[kde-community] finding a clear vision for KDE - second draft for discussion
valorie.zimmerman at gmail.com
Mon Feb 29 08:46:18 UTC 2016
Just want to address this one point:
On Sun, Feb 28, 2016 at 1:26 PM, Alexander Neundorf <neundorf at kde.org> wrote:
> On Sunday, February 28, 2016 09:54:18 Stephen Kelly wrote:
>> Alexander Neundorf wrote:
> I think I disagree that freedom (I guess as in Free Software) is really a hard
> requirement to achieve personal control. There can be proprietary software
> which gives the user full control.
I used to be rather wobbly about the four freedoms and the importance
of licensing, but the more I learn about the issues, and see what
fudging around the edges gets for Canonical, for instance. They think
they will make progress by waffling, but instead they seem to be
While I want KDE to support freedom, privacy and control very
strongly, I think we have to work at the political level as well.
Just the other day, Richard Moore was in IRC, talking about working in
qtnetwork. He said he split the ssh lib from creator out to a
standalone lib and was meaning to write a few toys using that. Then he
said, "there are major legal issues to shipping it as a lib though.
Crypto is allowed in Creator since it's not re-exported by users of Qt
whereas as stuff in the libs are re-exported to users of the apps that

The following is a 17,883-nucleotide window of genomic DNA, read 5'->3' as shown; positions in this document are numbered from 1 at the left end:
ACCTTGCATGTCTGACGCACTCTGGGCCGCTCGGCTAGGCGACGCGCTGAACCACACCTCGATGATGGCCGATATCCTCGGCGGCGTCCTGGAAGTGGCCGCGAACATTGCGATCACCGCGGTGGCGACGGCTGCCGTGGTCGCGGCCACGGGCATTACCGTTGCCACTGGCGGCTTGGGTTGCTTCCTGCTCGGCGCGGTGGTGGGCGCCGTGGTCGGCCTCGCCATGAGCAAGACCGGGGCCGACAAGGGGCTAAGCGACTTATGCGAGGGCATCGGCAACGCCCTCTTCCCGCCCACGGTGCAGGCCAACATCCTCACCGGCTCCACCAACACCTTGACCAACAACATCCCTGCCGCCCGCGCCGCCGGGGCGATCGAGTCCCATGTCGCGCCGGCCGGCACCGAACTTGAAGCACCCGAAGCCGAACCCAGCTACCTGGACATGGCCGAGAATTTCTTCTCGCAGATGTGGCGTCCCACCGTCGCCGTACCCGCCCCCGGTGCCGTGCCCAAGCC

I asked, "why does that make legal issues? Is that crypto illegal in
some places?" He said, "Valorie: it creates issues for redistribution
of Qt eg. from the USA." He added, "it's also why we can't accept
contributions to qtssl from the USA. The lawyers think it is too
risky." I had no idea.
When I asked if I could quote this, Rich said: "sure, but remember
that some of this is simply the legal opinion of the lawyers of the Qt
company. It doesn't mean that it's 100% true, it just means that it's
considered too risky to Qt to attempt it."
I said, of course -- it's not so much the reality or not, but the
implications which I want to raise; that we need to stand for privacy
very strongly and user-control, all up and down the stack. And I would
add, in government policy as well. It's sad that here in the US that
we have *Tim Cook of Apple* speaking up for strong encryption and user
privacy in the face of demands from our FBI.
This issue is crucial, on many levels.
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